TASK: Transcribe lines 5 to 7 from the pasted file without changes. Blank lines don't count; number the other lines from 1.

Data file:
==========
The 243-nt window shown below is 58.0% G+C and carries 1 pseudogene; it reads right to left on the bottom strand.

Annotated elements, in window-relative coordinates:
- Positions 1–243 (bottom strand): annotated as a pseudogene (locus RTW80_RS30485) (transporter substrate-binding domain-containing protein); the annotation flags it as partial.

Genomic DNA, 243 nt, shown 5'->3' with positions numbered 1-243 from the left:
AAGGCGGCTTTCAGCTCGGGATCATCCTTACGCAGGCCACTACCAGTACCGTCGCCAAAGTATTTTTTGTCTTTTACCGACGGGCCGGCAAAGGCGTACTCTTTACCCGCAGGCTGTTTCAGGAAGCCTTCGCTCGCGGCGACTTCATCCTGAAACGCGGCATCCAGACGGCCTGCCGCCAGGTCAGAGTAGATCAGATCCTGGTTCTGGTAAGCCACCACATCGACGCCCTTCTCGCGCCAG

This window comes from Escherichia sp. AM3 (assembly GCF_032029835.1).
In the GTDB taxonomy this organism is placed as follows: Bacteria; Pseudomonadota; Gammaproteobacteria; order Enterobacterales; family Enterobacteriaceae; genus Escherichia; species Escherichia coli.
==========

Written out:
AAGGCGGCTTTCAGCTCGGGATCATCCTTACGCAGGCCACTACCAGTACCGTCGCCAAAGTATTTTTTGTCTTTTACCGACGGGCCGGCAAAGGCGTACTCTTTACCCGCAGGCTGTTTCAGGAAGCCTTCGCTCGCGGCGACTTCATCCTGAAACGCGGCATCCAGACGGCCTGCCGCCAGGTCAGAGTAGATCAGATCCTGGTTCTGGTAAGCCACCACATCGACGCCCTTCTCGCGCCAG

This window comes from Escherichia sp. AM3 (assembly GCF_032029835.1).
In the GTDB taxonomy this organism is placed as follows: Bacteria; Pseudomonadota; Gammaproteobacteria; order Enterobacterales; family Enterobacteriaceae; genus Escherichia; species Escherichia coli.